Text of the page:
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HMRC internal manual

Compliance Handbook

Penalties for VAT and Excise Wrongdoing: in what circumstances is a penalty payable: reasonable excuse: when does a reasonable excuse end

Where a person has a reasonable excuse for a wrongdoing they must remedy that wrongdoing without unreasonable delay after the excuse ends.

If they do, we will treat the excuse as continuing until they have remedied the wrongdoing and will therefore not charge a penalty. If they do not do this, they will not have a reasonable excuse for the wrongdoing and therefore we will charge the penalty.

You need to consider carefully the point at which a reasonable excuse ends and the action the person took after that time to remedy the wrongdoing. Each case must be dealt with on its own merits.

In terms of reasonable delay, there is no statutory definition of ‘unreasonable’. Each case must be judged on its own merits in view of the person’s abilities and circumstances.

Examples

No unreasonable delay

Hannah’s business runs a canal boat up and down the canal for day-trippers. In June 2010 her husband is diagnosed with an illness that requires hospital treatment and a period of recovery.

Because of the disruption to the business, and the time that Hannah spends caring for her husband, ordering fuel for the canal boat is overlooked. When the shore fuel store is empty the barge skipper, Hannah’s employee, uses the heating oil from the tank next to the boat fuel tank.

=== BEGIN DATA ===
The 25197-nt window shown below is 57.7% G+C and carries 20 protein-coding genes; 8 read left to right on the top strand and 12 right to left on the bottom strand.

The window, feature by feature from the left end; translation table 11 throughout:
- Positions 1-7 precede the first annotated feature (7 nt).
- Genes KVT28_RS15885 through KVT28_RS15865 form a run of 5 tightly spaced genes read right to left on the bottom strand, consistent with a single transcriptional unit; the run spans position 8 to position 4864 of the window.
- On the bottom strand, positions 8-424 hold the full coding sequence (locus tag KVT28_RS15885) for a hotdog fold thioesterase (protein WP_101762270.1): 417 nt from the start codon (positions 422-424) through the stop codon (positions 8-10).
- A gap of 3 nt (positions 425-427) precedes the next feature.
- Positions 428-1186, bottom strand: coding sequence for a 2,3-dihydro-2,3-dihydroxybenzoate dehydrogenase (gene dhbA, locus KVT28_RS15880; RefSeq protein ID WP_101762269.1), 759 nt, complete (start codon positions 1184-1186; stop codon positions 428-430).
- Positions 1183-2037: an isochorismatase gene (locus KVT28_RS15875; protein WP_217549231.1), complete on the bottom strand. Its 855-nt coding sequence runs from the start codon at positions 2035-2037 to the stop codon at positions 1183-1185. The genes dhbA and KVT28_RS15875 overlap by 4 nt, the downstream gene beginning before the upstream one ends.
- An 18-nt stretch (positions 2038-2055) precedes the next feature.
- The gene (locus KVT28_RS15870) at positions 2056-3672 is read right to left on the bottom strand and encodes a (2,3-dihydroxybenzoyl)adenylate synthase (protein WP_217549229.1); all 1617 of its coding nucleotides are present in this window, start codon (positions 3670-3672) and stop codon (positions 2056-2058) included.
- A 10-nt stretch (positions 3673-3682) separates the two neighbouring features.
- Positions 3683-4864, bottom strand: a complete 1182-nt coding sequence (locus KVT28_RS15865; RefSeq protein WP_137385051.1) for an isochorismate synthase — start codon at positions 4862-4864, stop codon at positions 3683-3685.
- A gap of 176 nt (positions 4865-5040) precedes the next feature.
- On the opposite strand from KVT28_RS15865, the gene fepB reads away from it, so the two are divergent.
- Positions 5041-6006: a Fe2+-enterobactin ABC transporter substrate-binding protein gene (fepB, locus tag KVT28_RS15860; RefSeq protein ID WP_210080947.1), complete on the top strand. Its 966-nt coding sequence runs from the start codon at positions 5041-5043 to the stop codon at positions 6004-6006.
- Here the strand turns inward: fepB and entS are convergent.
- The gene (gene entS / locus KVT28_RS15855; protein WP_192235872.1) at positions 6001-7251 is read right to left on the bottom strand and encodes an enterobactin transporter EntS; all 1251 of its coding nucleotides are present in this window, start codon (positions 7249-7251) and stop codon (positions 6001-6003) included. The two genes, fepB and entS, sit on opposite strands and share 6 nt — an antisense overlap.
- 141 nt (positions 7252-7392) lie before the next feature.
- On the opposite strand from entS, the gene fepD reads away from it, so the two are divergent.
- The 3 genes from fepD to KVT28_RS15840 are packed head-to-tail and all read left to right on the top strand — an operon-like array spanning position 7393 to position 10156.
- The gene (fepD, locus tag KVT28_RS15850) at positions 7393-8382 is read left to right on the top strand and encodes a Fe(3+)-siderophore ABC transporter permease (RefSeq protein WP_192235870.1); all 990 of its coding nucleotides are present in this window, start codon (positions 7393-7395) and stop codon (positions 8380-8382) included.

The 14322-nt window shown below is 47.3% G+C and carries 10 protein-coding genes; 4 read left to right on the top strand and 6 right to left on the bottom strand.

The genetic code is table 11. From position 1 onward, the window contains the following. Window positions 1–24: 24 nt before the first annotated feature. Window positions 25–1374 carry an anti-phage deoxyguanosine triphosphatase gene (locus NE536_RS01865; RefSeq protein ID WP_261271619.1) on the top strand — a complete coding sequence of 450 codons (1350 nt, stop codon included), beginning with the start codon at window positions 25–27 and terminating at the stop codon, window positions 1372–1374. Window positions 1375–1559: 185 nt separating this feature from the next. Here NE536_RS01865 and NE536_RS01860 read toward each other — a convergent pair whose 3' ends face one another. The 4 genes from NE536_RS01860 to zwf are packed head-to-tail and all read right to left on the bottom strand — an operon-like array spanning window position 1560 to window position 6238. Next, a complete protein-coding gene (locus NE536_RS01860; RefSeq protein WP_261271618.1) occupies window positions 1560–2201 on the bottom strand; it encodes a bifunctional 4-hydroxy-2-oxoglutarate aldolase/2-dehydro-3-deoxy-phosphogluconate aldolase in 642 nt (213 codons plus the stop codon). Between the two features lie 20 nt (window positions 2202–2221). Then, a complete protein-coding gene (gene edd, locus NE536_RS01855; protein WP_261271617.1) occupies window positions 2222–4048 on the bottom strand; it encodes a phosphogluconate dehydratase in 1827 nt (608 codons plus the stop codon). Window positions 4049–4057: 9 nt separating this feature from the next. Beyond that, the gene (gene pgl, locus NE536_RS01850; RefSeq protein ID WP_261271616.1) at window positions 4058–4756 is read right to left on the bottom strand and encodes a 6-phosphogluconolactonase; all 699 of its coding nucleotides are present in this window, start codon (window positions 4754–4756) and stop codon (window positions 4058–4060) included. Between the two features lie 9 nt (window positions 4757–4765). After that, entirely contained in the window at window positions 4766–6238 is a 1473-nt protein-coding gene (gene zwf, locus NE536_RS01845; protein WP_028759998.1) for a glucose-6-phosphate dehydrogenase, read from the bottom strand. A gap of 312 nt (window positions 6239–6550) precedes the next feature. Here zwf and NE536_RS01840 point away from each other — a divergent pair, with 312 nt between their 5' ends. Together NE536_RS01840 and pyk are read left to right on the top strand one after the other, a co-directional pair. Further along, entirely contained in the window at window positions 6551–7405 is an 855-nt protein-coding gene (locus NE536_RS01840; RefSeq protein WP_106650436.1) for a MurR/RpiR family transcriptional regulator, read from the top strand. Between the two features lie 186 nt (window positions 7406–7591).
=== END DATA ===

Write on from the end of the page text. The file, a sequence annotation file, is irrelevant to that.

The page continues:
When she is back at work the skipper tells her what he has done. Hannah contacts us immediately to let us know and explains the circumstances. Hannah has a reasonable excuse for the wrongdoing and she told us of the failure without unreasonable delay once the excuse ended.

Unreasonable delay

Gideon and his business partner start to receive wine from France that they sell through a shop in the High Street. Gideon is the buyer and travels extensively in France. He uses a REDS agent to pay us the duty due and has to tell the REDS agent each month what deliveries he has had.

In June Gideon becomes seriously ill. His partner, who runs the shop side of the business, does not know exactly what they must tell the REDS agent about deliveries received. He tells the REDS agent only about what he takes from the warehouse (not a duty suspended warehouse) into the shop, not about goods received into the warehouse.

Following several months of intensive treatment, Gideon returns to work in November. As he is not yet fit enough to travel around France, Gideon busies himself with catching up with the office paperwork. He immediately realises that during his absence the REDS agent has not been given the correct information and that the deliveries have been under-declared. However, Gideon does not tell the REDS agent about the under-declared deliveries and pass on the correct figures until February. There was an unreasonable delay in notifying us of the deliveries after the excuse had ceased and therefore he is not treated as having a reasonable excuse.

FA08/SCH41/PARA20 (2)(c)